After working, it was time for play. We headed to the woods with a .45 Kahr pistol and an AR-15 chambered in 5.56. It was raining and cold, so taking cover in my woodshed provided a perfect opportunity to test the muffs.

I don’t know if you’ve ever fired a handgun or a rifle inside a building without hearing protection, but I can guarantee that if you do it once, you’ll never want to do it again. The muzzle blast and report are reflected back and focused on the shooters’ ears like the ball end of a ball peen hammer.

Firing the .45 showed that we had found what these muffs excel at: Rapidly clamping the report of a firearm to a very safe, pleasant level, then rapidly unclamping so you can hear. The noise suppression of these muffs happened insanely quick, yet smooth, so it was unnoticeable when the suppression event was starting or stopping. The shooter could feel the report, feel the concussion of the muzzle blast inside the tin box of the woodshed, hear the muffled report as if you had quality earplugs in, and then clearly hear the amplified echo of the report as it came back from across the canyon.

Next, we took out the AR, and Eli burned some ammo and modeled the muffs. From a standing position the bottom edge of the muffs barely touched the buttstock of the AR, and there were no forces that compromised the seal between the muffs and the shooters’ head.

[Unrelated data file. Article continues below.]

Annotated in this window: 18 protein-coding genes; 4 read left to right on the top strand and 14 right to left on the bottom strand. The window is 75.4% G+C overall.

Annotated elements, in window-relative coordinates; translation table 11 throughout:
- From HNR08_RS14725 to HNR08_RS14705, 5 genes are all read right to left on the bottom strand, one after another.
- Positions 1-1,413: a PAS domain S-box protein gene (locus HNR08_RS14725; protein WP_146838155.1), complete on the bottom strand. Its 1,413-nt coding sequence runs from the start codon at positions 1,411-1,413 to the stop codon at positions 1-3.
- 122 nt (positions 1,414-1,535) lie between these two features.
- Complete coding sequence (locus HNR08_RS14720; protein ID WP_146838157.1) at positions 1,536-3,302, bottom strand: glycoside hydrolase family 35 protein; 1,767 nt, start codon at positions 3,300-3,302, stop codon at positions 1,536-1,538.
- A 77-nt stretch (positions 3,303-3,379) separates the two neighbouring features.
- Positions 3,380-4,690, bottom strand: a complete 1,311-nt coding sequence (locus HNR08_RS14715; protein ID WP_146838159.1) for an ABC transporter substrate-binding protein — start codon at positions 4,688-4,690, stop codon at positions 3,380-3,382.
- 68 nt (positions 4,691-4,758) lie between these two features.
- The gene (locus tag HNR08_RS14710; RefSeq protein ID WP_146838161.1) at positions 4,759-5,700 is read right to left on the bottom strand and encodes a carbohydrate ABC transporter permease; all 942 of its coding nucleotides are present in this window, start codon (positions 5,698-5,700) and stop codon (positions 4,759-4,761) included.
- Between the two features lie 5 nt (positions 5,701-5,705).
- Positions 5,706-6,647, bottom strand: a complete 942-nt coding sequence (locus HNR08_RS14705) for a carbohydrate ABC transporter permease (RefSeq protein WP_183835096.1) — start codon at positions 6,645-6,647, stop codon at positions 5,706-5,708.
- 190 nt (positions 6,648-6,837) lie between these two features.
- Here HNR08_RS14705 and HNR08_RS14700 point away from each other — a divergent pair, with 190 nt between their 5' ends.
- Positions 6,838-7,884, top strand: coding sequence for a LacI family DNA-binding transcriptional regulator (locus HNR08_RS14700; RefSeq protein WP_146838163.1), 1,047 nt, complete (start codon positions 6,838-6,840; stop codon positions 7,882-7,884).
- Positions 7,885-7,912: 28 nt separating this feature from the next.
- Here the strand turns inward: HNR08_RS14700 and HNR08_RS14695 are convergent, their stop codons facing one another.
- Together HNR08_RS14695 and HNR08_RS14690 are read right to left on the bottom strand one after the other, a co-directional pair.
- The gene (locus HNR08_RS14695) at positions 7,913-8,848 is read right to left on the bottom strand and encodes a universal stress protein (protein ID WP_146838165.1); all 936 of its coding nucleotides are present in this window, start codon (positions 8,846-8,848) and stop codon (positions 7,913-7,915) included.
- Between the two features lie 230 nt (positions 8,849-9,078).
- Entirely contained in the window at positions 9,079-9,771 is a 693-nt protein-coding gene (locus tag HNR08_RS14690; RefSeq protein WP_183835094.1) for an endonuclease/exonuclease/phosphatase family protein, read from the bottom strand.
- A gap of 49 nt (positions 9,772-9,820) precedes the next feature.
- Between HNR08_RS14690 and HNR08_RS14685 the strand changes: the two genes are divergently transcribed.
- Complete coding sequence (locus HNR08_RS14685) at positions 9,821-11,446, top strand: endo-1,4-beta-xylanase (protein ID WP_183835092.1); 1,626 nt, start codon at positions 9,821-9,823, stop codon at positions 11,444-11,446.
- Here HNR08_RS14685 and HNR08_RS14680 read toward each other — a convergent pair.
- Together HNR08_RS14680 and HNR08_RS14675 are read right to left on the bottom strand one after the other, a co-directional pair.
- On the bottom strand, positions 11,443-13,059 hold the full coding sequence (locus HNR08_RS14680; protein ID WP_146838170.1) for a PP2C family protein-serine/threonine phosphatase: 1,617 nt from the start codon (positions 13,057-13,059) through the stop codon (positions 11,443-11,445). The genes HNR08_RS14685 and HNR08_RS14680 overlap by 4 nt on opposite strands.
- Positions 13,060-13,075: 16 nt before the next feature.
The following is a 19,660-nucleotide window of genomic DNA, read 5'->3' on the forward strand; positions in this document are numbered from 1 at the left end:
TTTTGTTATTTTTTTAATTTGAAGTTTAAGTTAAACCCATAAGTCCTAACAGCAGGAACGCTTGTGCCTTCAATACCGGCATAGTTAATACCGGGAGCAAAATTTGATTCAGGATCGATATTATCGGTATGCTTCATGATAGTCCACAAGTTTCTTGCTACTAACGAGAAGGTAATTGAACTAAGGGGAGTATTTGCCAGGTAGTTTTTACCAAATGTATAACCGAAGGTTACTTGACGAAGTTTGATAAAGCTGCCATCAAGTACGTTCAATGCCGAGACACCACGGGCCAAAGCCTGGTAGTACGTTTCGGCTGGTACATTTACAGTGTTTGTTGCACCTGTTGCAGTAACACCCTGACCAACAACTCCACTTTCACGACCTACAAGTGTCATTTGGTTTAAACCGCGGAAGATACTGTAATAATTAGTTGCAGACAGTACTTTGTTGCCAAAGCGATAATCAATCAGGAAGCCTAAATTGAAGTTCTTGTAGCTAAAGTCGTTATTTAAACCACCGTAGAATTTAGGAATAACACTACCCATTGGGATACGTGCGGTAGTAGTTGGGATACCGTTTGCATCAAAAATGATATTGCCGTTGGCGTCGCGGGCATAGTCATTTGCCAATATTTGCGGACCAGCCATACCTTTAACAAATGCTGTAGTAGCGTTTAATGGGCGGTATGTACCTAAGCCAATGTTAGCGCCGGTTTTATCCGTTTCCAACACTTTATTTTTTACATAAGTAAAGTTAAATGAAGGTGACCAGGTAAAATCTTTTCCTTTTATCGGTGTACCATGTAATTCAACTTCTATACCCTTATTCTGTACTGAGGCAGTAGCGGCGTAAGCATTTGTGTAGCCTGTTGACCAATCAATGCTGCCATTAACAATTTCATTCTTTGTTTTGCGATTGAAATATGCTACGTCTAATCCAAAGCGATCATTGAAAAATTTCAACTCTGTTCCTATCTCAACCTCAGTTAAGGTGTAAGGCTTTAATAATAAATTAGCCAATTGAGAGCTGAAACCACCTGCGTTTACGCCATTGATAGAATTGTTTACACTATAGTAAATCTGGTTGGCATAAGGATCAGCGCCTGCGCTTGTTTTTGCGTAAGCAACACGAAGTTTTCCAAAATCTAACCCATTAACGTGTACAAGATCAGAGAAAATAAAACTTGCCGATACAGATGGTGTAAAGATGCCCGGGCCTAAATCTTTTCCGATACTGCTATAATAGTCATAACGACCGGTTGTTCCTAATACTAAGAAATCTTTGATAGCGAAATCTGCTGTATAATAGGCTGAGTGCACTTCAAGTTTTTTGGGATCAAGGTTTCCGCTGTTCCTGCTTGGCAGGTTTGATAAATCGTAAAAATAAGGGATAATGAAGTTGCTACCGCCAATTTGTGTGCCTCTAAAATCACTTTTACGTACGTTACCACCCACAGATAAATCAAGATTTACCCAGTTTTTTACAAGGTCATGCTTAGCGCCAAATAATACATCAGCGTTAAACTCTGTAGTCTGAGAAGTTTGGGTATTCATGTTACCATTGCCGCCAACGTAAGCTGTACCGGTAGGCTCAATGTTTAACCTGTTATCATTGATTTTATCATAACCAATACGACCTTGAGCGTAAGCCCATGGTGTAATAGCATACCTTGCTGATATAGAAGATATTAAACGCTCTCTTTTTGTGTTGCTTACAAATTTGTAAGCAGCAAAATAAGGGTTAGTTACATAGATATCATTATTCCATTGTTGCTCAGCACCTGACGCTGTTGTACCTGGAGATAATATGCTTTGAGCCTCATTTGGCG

The foam earpieces were compliant enough to comply with unevenly shaped heads (Mine) or hatbands with no loss of seal.

The clamping tension of the headband was perfect, tight enough to maintain a good seal and keep the muffs in place, but not so tight that they became annoying to wear for extended periods of time.

Shooting the AR revealed the same perfect level of attenuation and transparently smooth transition between suppression and amplification that we had witnessed during handgun fire.

The forward facing microphones made directional sourcing of sounds easy, and the muffs produced no unwarranted static, hiss or squeal. The sound reproduction was very natural and balanced.

If I had one reservation about these muffs, it would be the power and volume controls. After testing a couple other brands, I came to like the individual knob style better. With individual volume/power knobs, it was quick and easy to feel, find and turn the knob up, down, or off. The individual sides could be adjusted if you had a noisy environment on one side, and were having a conversation on the other. This scenario is quite common at any shooting range. I found I had to fumble and feel for the buttons, and more often than not take these muffs off to power them up or down. The whole ‘push and wait’ method of powering up or down is also kind of annoying, as you’re never quite sure if you’re pressing the right button and it is by no means instantaneous.

That said, I think the controls will become more familiar with use, and this minor annoyance will be a thing of the past.

In summary, my issue with the controls aside, these are GREAT muffs for shooting. I recommend them, and as the ultimate endorsement, I’m going to buy these one and keep them.

Mark Spreadborough writes from his family homestead in Kalama, Washington, where he lives with his wife, son, daughter, dog and cat. When not writing, shooting, hunting, fishing or working on his property, he goes to his day job as a HVAC repair mechanic.